City of Hope has established a new Diabetes Research Center that will expand its pioneering investigations into diabetes, endocrinology and metabolic diseases, create an infrastructure to support translational research and enhance clinical care for diabetes and its related complications.
The center in many ways mirrors the structure of City of Hope's Comprehensive Cancer Center, in which scientists collaborate with physicians to translate research findings into new treatments for patients. Scientists and clinicians in the new diabetes center will have a structure to work more collaboratively -- and strategically -- on promising research ranging from islet cell transplantation to designing drugs to target molecules associated with diabetes and other metabolic diseases to better understand the increasingly evident links between cancer and diabetes.
The announcement of the formalized center was made on March 20 during the 11th annual Rachmiel Levine Diabetes and Obesity Symposium at The Langham Huntington, in Pasadena, Calif., by Michael A. Friedman, M.D., president and chief executive officer of City of Hope.
"City of Hope has made landmark contributions in diabetes research and care, and our Diabetes Research Center reflects our increasing commitment to advancing understanding of this condition and its associated complications," said Friedman, the Irell & Manella Cancer Center Director's Distinguished Chair. "It will enable City of Hope to continue its vital role in improving treatment for type 1 and 2 diabetes."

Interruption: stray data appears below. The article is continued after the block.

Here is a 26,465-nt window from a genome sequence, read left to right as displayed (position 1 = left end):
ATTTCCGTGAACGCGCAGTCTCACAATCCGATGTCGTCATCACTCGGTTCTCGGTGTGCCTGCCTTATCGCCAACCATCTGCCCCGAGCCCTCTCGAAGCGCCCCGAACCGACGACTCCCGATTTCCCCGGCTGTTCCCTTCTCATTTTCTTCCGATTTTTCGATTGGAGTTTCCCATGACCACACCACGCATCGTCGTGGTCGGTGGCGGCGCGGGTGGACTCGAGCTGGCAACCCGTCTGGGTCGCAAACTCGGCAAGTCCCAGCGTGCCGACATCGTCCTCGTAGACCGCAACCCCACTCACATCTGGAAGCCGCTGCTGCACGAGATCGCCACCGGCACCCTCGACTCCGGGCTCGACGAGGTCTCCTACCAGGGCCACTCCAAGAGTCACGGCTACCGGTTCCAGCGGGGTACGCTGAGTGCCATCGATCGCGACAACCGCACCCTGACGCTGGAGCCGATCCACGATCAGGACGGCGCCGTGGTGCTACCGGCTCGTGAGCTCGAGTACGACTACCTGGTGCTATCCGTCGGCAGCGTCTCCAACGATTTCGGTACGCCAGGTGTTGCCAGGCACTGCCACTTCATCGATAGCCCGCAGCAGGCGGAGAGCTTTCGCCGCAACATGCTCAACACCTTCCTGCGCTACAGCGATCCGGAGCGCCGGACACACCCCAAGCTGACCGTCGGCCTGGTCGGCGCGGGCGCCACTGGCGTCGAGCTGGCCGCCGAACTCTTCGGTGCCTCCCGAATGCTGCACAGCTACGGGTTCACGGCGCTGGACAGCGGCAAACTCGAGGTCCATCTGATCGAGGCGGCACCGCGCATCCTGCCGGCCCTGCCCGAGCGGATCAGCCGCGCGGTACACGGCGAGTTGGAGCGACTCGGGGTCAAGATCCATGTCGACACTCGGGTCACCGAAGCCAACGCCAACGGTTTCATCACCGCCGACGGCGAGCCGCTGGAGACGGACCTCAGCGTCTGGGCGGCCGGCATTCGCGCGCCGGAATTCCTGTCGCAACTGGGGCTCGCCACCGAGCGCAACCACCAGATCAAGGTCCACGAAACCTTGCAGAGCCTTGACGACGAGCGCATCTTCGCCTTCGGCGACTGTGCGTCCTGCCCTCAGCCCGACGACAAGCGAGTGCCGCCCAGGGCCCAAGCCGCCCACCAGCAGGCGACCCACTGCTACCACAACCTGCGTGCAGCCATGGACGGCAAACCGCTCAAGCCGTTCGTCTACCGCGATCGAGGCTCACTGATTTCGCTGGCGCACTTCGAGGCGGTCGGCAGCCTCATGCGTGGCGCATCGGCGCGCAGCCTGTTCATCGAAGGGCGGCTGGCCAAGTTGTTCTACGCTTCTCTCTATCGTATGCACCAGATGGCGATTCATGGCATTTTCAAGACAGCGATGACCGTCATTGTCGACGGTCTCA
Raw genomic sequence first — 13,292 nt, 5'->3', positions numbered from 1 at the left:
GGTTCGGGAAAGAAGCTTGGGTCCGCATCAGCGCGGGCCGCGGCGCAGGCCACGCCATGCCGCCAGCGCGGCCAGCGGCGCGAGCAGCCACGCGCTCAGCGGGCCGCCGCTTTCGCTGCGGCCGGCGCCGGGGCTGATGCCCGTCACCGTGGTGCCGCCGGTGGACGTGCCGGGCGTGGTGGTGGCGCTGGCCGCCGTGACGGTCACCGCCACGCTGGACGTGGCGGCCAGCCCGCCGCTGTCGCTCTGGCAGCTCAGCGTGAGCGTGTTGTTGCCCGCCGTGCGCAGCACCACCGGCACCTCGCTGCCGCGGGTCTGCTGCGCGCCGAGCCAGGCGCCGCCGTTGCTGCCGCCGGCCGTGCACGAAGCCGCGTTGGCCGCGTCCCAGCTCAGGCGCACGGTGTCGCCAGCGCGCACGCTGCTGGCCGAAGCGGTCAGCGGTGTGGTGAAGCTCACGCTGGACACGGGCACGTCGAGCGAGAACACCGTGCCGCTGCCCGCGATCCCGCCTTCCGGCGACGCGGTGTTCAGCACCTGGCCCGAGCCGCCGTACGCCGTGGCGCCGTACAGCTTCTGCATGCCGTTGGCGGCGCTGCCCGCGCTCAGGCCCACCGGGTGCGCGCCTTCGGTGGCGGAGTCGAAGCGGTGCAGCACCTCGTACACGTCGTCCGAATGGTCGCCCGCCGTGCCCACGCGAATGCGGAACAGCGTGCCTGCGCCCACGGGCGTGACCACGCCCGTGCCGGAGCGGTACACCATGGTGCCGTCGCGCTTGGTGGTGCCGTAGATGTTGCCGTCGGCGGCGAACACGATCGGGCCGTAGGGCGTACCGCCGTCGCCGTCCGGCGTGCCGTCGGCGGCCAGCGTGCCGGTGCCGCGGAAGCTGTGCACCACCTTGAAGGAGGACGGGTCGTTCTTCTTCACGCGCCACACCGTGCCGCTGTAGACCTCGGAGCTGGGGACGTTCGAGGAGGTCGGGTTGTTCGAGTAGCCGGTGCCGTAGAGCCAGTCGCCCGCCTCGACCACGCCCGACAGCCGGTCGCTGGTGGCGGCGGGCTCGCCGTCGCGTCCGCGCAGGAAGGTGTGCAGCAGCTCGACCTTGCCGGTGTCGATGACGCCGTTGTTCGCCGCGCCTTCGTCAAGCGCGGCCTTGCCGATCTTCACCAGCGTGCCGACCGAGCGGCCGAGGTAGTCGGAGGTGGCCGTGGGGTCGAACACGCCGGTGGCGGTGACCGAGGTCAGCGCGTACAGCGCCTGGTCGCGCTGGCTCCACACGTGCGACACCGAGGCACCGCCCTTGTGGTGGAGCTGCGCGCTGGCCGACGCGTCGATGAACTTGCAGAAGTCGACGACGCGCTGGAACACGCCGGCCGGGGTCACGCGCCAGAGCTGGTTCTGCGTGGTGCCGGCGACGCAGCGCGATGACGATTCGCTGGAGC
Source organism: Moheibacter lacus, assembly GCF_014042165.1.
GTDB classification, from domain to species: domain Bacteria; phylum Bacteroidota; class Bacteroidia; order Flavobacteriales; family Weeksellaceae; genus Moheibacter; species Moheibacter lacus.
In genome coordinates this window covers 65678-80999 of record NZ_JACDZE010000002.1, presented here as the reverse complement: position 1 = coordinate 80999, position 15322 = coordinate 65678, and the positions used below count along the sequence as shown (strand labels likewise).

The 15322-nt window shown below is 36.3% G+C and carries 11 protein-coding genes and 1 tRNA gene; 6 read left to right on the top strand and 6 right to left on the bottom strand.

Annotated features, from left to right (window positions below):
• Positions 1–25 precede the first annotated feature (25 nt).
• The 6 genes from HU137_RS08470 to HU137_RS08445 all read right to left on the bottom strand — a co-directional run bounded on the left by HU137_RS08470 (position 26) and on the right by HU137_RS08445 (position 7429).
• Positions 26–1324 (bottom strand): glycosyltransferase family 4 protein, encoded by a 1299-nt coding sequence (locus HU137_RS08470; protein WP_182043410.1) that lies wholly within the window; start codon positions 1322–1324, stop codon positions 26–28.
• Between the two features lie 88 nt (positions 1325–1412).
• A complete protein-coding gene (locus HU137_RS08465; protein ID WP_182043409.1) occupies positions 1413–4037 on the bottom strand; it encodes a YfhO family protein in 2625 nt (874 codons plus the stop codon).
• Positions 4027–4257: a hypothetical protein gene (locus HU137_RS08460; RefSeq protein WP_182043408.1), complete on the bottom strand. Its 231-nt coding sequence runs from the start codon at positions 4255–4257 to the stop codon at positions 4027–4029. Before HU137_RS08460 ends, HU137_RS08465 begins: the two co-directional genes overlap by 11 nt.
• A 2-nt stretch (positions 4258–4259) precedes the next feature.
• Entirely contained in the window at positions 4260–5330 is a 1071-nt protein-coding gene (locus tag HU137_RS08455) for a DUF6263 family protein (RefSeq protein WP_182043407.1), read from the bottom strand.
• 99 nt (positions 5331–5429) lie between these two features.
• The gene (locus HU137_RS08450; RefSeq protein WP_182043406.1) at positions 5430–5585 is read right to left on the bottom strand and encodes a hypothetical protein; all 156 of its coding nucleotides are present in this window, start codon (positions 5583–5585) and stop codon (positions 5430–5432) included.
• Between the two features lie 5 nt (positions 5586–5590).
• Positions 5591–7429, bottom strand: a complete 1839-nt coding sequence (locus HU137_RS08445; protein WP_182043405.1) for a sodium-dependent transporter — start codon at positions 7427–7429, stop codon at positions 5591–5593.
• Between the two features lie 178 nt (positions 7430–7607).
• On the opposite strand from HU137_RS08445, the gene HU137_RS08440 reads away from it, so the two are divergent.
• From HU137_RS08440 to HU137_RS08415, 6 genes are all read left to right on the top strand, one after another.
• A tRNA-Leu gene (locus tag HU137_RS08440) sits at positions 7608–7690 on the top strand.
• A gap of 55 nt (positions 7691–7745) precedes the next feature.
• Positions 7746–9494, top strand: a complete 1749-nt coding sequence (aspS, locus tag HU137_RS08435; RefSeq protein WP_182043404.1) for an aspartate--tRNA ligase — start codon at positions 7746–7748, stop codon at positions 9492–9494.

City of Hope researchers have made seminal biomedical research discoveries that have transformed the treatment of diabetes. In the 1940s, the late Rachmiel Levine, M.D., first identified the role of human insulin in glucose metabolism. Two decades later, Samuel Rahbar, M.D., Ph.D., discovered that hemoglobin A1c could serve as a marker for controlling blood glucose in patients with diabetes. In 1978, Arthur Riggs, Ph.D., and Keiichi Itakura, Ph.D., genetically engineered bacteria through a technology known as recombinant DNA. This technology led to the development of synthetic human insulin and human growth hormone. Today, City of Hope is a leader in islet cell transplantation, an investigational procedure for the treatment for type 1 diabetes.
Nearly 26 million people in the U.S. have diabetes and an estimated 79 million U.S. adults have prediabetes, according to the Centers for Disease Control and Prevention (CDC). If these trends continue, the CDC estimates that as many as one in three U.S. adults could have diabetes by 2050.
For more than half a century, City of Hope researchers have been investigating cancer and diabetes and for the past several decades they have been studying obesity, now linked to the increased risk of diabetes and cancer. With the creation of the Diabetes Research Center, City of Hope is well-positioned to deepen its explorations into the commonalities of these diseases, and broaden treatment options for patients.
City of Hope's growing commitment to diabetes research most recently was demonstrated with the opening of the new Leslie & Susan Gonda (Goldschmied) Diabetes and Genetic Research Center expansion on March 15. This four-story structure doubles research space for diabetes and metabolic diseases, and now totals more than 80,000 square feet.
The Gonda Center expansion houses research teams that will focus on furthering the science of islet cell transplantation, an artificial pancreas and stem cell research. Researchers also will be investigating the molecular roots of disease to develop drugs targeting molecules associated with diabetes and other metabolic diseases. This metabolic research is aimed at uncovering the genetic causes of type 2 diabetes, and producing new therapies that target the mechanisms responsible for metabolic disease.
Globally, more than 220 million people have diabetes, according to the World Health Organization, and the epidemic is growing. City of Hope is also working on new technologies that will advance the care of patients with diabetes worldwide.